I find that there is so much “Mom guilt” tied up into how well (or poorly) we feed our kids. When you're dealing with picky eaters, the person that becomes stressed out is not the child who won't eat- it's the Mom! And everyone seems to have advice on what you could be doing differently to help your child learn to eat a broader range of foods, and they are more than happy to share it with you, whether you've asked for it or not! And when you have a large family like mine- of course you're going to find at least one picky eater!
From the time our kids are babies, they go through different phases of eating habits. Some babies start out enjoying everything- fruits, veggies, meats, dairy- all of it. And then they turn into toddlers who eat mainly from one food group- known as “the toddler food group.” If it's not macaroni and cheese, french fries or breaded chicken nuggets- they won't touch it!
But by the time most kids transition into kindergarten they are past the super-picky eating phase and are usually into more of an exploratory-eating stage. So what you do when you have that kid who remains one of those “picky eaters”?
#1: Keep On (Gently) Trying
By all means, keep introducing more foods beyond what your picky eaters enjoy by serving new foods “family style” on the kitchen table. Gently suggest that they give it a little nibble and try it, reminding them that sometimes it takes many many tries before a new food “tastes good to them.”
But don't be surprised or upset when the food is rejected yet again- even without trying it. You want to set up the expectation that Mommy is going to keep preparing foods that the whole family (or at least the parents!) will enjoy, that are healthy and help to build strong bodies. But try not to get frustrated when your efforts are not rewarded.
I have found that the greatest success in getting one of my picky eaters to adventurously try a new food is when someone other than Mom encourages it while eating a meal together (like a favorite Uncle), or when we are out at a restaurant.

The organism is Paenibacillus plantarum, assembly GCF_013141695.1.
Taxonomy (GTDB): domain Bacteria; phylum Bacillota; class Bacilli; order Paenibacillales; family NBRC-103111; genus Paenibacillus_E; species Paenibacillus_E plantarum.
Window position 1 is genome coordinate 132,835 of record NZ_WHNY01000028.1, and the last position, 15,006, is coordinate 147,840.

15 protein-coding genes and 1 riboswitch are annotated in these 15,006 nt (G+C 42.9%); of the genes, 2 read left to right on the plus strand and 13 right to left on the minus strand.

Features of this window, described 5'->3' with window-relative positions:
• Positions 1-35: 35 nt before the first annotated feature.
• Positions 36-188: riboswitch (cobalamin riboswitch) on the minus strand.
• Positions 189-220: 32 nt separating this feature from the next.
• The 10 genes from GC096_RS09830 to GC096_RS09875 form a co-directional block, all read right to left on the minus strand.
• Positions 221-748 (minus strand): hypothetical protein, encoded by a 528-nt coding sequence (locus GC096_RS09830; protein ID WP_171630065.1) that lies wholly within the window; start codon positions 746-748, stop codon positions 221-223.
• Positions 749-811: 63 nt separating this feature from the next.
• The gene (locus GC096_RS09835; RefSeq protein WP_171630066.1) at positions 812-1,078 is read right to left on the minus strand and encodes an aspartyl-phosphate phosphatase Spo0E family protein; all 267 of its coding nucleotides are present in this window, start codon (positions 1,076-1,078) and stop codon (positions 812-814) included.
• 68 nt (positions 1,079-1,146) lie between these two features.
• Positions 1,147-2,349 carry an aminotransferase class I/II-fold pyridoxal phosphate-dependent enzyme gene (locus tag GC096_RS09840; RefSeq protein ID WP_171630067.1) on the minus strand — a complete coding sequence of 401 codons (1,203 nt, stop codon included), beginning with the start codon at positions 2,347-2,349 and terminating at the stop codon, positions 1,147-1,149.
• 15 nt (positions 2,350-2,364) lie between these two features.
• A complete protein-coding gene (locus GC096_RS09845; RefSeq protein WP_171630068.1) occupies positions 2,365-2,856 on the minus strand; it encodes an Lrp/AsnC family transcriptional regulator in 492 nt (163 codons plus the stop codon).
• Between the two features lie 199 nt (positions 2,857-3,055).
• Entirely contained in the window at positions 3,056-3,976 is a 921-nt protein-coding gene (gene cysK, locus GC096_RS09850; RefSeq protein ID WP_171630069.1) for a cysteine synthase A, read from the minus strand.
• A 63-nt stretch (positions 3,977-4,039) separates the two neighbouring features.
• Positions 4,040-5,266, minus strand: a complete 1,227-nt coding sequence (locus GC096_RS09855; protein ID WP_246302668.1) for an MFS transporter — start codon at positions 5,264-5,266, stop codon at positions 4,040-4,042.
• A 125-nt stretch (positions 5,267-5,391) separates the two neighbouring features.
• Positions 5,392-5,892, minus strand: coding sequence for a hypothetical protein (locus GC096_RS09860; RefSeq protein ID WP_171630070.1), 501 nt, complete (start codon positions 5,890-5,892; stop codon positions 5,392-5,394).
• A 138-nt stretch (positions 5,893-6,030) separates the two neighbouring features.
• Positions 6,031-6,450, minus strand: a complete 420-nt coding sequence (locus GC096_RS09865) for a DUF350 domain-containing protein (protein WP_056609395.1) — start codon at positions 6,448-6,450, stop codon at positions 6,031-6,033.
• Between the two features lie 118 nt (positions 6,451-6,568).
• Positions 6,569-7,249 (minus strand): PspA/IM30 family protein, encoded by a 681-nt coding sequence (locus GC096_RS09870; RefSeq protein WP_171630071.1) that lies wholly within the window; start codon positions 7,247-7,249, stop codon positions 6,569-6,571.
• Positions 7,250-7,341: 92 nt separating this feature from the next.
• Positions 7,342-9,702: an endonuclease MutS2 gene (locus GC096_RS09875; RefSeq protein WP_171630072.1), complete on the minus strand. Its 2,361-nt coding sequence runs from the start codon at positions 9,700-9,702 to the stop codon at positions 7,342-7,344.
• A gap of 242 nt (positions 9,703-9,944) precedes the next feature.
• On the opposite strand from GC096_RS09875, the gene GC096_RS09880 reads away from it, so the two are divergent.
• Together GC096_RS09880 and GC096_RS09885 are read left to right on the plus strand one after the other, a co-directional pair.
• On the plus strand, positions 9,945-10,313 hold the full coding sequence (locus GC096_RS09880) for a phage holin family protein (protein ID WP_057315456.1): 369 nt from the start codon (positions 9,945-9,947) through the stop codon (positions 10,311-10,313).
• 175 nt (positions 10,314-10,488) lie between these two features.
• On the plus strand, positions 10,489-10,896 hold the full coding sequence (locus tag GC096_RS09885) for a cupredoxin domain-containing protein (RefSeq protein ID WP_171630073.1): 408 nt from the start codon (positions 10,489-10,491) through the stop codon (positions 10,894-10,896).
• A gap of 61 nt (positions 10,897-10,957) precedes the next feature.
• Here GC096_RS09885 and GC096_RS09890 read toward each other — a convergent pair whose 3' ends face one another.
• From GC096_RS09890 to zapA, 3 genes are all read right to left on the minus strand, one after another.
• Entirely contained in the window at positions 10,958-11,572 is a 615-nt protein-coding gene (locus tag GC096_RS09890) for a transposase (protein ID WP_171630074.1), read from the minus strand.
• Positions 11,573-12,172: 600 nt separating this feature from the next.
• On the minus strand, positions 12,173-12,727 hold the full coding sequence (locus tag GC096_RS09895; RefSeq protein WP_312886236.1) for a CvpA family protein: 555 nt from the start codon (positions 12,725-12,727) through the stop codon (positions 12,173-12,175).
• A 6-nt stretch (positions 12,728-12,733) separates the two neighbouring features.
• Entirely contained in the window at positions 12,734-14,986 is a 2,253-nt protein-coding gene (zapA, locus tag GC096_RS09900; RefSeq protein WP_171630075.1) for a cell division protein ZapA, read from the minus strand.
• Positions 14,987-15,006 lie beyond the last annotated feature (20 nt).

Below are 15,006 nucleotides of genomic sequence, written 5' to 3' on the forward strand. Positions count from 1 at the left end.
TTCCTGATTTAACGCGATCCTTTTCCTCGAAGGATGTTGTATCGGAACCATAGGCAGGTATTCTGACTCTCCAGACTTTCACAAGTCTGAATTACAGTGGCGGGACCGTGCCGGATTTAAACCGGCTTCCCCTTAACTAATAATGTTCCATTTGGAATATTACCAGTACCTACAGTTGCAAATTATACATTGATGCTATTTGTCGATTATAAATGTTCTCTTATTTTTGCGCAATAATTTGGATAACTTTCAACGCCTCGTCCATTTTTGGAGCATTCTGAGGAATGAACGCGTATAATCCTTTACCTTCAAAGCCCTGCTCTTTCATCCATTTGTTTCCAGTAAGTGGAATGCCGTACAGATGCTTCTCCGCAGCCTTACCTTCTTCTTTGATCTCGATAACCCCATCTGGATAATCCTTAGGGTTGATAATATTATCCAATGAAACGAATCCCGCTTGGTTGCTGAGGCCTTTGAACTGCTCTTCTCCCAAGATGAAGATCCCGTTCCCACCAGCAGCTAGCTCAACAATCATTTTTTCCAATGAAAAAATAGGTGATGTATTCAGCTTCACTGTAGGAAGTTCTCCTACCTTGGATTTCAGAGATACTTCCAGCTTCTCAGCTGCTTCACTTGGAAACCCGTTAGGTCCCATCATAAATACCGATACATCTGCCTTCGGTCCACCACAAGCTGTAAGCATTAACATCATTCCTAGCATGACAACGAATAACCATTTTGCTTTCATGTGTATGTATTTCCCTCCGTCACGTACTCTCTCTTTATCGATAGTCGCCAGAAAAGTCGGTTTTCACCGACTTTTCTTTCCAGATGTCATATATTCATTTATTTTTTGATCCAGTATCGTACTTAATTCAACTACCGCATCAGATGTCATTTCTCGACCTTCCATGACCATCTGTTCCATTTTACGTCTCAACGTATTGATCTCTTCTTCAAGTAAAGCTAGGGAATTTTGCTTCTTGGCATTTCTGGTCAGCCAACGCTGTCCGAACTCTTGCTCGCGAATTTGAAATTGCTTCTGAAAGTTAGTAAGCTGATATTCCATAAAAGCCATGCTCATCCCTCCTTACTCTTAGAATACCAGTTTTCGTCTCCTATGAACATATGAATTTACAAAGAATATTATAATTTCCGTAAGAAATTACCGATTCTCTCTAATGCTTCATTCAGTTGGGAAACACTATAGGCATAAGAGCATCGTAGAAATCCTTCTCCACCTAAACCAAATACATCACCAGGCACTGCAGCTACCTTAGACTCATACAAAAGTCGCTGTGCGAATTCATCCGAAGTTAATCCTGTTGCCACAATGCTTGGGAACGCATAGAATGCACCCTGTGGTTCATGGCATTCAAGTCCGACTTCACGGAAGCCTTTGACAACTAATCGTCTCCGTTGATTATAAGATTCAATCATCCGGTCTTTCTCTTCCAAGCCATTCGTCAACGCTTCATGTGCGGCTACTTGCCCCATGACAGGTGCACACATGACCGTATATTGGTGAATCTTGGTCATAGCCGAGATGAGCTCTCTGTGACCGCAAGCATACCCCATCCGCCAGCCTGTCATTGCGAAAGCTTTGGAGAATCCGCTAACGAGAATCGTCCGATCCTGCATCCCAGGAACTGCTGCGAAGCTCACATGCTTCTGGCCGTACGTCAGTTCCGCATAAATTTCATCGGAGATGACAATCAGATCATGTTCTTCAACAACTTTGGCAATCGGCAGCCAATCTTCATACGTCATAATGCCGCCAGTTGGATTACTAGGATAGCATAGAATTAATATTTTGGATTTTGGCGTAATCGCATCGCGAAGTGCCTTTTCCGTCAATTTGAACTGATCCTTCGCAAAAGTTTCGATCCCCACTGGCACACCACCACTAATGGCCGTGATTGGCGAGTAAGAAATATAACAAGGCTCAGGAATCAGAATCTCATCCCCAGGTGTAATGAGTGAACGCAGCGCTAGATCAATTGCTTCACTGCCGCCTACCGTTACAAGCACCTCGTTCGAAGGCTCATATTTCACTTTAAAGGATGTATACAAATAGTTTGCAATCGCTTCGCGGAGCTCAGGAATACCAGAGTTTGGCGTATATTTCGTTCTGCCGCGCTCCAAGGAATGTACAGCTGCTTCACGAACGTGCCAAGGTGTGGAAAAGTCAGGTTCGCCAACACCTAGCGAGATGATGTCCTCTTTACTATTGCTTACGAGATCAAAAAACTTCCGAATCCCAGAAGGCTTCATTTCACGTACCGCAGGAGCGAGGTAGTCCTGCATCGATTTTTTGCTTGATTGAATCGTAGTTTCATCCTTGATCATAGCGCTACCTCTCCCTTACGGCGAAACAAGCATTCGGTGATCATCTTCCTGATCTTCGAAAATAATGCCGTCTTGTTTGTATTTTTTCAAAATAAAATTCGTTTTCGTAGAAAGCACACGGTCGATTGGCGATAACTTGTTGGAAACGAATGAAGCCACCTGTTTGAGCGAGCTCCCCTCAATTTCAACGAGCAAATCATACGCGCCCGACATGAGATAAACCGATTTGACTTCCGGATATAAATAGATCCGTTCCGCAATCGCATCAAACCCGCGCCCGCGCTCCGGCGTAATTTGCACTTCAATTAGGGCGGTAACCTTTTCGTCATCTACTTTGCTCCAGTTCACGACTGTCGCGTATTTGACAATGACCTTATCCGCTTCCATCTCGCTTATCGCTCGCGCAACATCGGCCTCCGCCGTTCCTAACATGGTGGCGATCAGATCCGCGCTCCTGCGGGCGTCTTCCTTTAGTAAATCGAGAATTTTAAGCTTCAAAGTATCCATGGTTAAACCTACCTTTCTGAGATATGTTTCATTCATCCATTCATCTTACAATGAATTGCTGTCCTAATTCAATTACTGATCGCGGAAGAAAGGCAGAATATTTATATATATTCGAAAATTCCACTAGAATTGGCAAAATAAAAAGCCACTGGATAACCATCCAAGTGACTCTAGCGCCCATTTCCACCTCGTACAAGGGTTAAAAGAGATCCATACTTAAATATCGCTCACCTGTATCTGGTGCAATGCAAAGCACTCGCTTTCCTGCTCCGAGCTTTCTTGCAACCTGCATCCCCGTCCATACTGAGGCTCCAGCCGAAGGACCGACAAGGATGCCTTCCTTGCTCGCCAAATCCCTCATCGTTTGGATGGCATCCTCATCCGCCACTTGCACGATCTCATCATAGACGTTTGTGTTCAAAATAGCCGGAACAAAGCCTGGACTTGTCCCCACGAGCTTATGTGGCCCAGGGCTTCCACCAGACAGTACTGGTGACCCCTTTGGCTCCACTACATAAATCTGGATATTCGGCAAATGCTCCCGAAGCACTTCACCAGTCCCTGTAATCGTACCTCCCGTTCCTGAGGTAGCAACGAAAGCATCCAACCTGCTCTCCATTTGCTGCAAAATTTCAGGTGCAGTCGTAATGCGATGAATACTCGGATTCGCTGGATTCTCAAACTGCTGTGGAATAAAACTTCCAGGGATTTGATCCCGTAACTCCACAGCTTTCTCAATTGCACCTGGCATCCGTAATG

In the same way that what your spouse ordered off the menu looks more appealing than what you picked- we are usually able to get our kids to try a bite of something new when we order it out at a restaurant. And many times, they end up eating our dinner and one of us gets stuck with their “kids meal” that night!
#2: Pair New Foods With a Favorite Food
If you are going to serve something new, don't make it the “main event” even if it is an entree. Instead offer it on the side and see if you can get everyone to take a nibble. If you've got kids who can't stand to have the new food “touch” anything else on his plate, then serve the new food on a small dessert plate next to his dinner plate.
Another way I have been successful moving kids away from those typical toddler foods is to make a slight variation on their favorite and get them to accept that first before moving on to an entirely new dish.
So if they like a particular type of chicken nugget (say the kind from the Golden Arches), then your first goal is to get them to like a healthier chicken nugget that you can make at home. Then move from breaded chicken in a nugget shape to a breaded chicken breast.
Once you've made that leap, try sauces that they can dip the chicken breasts into- like a marsala sauce or a marinara sauce and once you've achieved that mark- then you can move full-on into chicken marsala and chicken parmesan for dinner!
#3: Offer a Back-Up Food
I know that there is the school of “This is what I've made for dinner, and if you choose not to eat it- that's your choice, but there will be nothing until breakfast.” And for those folks who have kids who have strong food preferences, but can be convinced to eat what Mom made if they have no other choice- this method works.
But if you have a truly picky eater- who simply will not- under any circumstances- eat what you've made, and you know it- then you are setting them up for failure. And you are turning the dinner table into a battlefield.